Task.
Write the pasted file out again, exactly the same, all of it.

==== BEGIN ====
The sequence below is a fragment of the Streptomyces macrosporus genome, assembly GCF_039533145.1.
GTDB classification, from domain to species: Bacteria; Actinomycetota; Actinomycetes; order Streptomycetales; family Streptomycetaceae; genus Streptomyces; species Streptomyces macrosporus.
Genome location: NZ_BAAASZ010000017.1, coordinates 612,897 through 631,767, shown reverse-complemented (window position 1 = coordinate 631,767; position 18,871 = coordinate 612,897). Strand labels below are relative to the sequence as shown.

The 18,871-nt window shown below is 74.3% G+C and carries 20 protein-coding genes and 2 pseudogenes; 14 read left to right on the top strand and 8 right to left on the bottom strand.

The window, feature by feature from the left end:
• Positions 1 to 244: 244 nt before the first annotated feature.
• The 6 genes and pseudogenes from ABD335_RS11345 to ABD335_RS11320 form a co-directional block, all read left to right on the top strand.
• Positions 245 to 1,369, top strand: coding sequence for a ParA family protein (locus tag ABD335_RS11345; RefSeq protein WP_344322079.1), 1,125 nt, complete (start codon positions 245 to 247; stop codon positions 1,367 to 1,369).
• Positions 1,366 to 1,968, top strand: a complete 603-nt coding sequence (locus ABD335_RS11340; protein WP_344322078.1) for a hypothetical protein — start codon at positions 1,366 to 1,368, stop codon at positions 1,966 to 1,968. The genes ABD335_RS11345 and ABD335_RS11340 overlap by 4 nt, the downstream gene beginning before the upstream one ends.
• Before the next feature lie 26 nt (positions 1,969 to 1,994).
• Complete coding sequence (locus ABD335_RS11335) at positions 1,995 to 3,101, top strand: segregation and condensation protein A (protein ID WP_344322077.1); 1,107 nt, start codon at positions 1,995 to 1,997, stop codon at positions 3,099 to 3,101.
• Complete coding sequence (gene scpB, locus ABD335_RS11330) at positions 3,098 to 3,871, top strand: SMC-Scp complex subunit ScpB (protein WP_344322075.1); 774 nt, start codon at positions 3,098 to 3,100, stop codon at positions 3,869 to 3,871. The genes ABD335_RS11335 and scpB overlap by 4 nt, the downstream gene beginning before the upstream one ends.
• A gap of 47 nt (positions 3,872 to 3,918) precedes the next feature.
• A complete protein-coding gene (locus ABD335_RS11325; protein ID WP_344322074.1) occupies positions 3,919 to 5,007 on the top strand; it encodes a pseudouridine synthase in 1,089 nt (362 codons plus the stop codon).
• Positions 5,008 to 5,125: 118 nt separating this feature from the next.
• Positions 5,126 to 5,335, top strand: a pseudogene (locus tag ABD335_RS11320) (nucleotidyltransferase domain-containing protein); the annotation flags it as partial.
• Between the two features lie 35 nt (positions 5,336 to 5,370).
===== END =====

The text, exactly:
The sequence below is a fragment of the Streptomyces macrosporus genome, assembly GCF_039533145.1.
GTDB classification, from domain to species: Bacteria; Actinomycetota; Actinomycetes; order Streptomycetales; family Streptomycetaceae; genus Streptomyces; species Streptomyces macrosporus.
Genome location: NZ_BAAASZ010000017.1, coordinates 612,897 through 631,767, shown reverse-complemented (window position 1 = coordinate 631,767; position 18,871 = coordinate 612,897). Strand labels below are relative to the sequence as shown.

The 18,871-nt window shown below is 74.3% G+C and carries 20 protein-coding genes and 2 pseudogenes; 14 read left to right on the top strand and 8 right to left on the bottom strand.

The window, feature by feature from the left end:
• Positions 1 to 244: 244 nt before the first annotated feature.
• The 6 genes and pseudogenes from ABD335_RS11345 to ABD335_RS11320 form a co-directional block, all read left to right on the top strand.
• Positions 245 to 1,369, top strand: coding sequence for a ParA family protein (locus tag ABD335_RS11345; RefSeq protein WP_344322079.1), 1,125 nt, complete (start codon positions 245 to 247; stop codon positions 1,367 to 1,369).
• Positions 1,366 to 1,968, top strand: a complete 603-nt coding sequence (locus ABD335_RS11340; protein WP_344322078.1) for a hypothetical protein — start codon at positions 1,366 to 1,368, stop codon at positions 1,966 to 1,968. The genes ABD335_RS11345 and ABD335_RS11340 overlap by 4 nt, the downstream gene beginning before the upstream one ends.
• Before the next feature lie 26 nt (positions 1,969 to 1,994).
• Complete coding sequence (locus ABD335_RS11335) at positions 1,995 to 3,101, top strand: segregation and condensation protein A (protein ID WP_344322077.1); 1,107 nt, start codon at positions 1,995 to 1,997, stop codon at positions 3,099 to 3,101.
• Complete coding sequence (gene scpB, locus ABD335_RS11330) at positions 3,098 to 3,871, top strand: SMC-Scp complex subunit ScpB (protein WP_344322075.1); 774 nt, start codon at positions 3,098 to 3,100, stop codon at positions 3,869 to 3,871. The genes ABD335_RS11335 and scpB overlap by 4 nt, the downstream gene beginning before the upstream one ends.
• A gap of 47 nt (positions 3,872 to 3,918) precedes the next feature.
• A complete protein-coding gene (locus ABD335_RS11325; protein ID WP_344322074.1) occupies positions 3,919 to 5,007 on the top strand; it encodes a pseudouridine synthase in 1,089 nt (362 codons plus the stop codon).
• Positions 5,008 to 5,125: 118 nt separating this feature from the next.
• Positions 5,126 to 5,335, top strand: a pseudogene (locus tag ABD335_RS11320) (nucleotidyltransferase domain-containing protein); the annotation flags it as partial.
• Between the two features lie 35 nt (positions 5,336 to 5,370).